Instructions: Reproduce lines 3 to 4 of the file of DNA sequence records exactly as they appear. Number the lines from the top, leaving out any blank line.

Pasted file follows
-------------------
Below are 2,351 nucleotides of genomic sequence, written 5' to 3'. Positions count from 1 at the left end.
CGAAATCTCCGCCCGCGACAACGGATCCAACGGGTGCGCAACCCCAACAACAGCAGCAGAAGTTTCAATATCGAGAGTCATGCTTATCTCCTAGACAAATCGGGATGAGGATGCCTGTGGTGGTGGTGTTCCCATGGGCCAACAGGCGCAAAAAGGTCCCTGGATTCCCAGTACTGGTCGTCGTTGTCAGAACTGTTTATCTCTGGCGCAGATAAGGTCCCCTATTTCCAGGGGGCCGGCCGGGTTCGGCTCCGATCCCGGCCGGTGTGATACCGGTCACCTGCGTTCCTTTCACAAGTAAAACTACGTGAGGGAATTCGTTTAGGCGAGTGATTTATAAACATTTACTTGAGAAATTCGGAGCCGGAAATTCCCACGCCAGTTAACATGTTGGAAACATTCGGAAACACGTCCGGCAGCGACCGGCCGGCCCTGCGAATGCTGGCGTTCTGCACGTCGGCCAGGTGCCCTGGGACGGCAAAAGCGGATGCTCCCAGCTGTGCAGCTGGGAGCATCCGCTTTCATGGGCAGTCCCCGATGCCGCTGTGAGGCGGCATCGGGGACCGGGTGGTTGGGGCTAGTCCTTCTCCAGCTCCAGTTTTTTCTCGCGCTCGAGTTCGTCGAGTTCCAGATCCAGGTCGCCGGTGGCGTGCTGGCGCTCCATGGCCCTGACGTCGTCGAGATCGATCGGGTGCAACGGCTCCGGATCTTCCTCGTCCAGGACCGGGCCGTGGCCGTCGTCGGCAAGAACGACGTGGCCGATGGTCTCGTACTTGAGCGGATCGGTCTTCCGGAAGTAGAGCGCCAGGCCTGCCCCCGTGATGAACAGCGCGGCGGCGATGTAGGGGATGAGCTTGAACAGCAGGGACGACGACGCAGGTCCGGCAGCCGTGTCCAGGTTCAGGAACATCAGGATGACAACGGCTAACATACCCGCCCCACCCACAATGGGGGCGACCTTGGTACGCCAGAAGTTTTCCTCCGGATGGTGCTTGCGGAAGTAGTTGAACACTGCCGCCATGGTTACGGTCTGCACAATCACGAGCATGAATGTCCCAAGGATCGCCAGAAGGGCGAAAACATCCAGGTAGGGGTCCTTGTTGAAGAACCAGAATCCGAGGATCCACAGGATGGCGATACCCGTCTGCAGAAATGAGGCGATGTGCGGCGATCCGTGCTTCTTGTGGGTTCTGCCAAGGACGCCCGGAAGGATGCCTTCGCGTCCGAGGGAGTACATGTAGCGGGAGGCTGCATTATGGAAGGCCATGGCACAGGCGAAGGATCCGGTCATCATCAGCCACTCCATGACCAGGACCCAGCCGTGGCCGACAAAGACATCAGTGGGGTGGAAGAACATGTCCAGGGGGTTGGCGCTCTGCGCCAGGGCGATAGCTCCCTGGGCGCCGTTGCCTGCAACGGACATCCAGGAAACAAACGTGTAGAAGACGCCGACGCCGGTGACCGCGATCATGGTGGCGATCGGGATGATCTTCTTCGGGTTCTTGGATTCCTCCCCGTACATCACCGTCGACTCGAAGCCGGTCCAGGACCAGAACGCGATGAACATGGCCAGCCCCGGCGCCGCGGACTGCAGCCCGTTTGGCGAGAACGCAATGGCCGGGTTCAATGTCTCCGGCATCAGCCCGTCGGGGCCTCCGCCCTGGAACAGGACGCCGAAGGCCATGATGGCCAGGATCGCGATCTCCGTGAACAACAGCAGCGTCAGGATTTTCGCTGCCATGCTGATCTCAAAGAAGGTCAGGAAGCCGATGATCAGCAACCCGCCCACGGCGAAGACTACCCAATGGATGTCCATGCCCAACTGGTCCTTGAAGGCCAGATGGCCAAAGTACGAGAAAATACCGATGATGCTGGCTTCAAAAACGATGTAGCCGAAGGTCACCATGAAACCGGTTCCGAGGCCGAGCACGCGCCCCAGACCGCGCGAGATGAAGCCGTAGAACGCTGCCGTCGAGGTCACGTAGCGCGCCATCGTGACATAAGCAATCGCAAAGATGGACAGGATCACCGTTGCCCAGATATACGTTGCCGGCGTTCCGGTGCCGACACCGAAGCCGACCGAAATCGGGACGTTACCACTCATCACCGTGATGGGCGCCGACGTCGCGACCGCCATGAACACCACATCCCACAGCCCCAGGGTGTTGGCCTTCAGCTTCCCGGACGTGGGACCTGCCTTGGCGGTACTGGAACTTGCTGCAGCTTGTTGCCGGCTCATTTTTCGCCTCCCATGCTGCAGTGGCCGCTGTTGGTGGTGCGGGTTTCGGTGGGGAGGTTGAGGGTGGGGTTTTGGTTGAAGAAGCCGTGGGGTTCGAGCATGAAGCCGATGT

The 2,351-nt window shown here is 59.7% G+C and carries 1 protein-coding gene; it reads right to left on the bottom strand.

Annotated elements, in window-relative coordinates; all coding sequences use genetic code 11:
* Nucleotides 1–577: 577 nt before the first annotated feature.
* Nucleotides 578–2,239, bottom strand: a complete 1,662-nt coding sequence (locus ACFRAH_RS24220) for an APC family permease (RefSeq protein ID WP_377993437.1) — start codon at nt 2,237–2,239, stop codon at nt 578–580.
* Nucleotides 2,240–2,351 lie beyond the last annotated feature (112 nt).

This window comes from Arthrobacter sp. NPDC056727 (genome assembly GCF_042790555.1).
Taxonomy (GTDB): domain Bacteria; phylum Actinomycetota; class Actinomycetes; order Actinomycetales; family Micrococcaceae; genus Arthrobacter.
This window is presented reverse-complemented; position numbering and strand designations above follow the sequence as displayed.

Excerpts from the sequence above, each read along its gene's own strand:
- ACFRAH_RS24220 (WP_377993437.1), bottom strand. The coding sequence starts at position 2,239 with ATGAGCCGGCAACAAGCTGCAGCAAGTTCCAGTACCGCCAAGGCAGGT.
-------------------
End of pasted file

The 2,351-nt window shown here is 59.7% G+C and carries 1 protein-coding gene; it reads right to left on the bottom strand.

Annotated elements, in window-relative coordinates; all coding sequences use genetic code 11: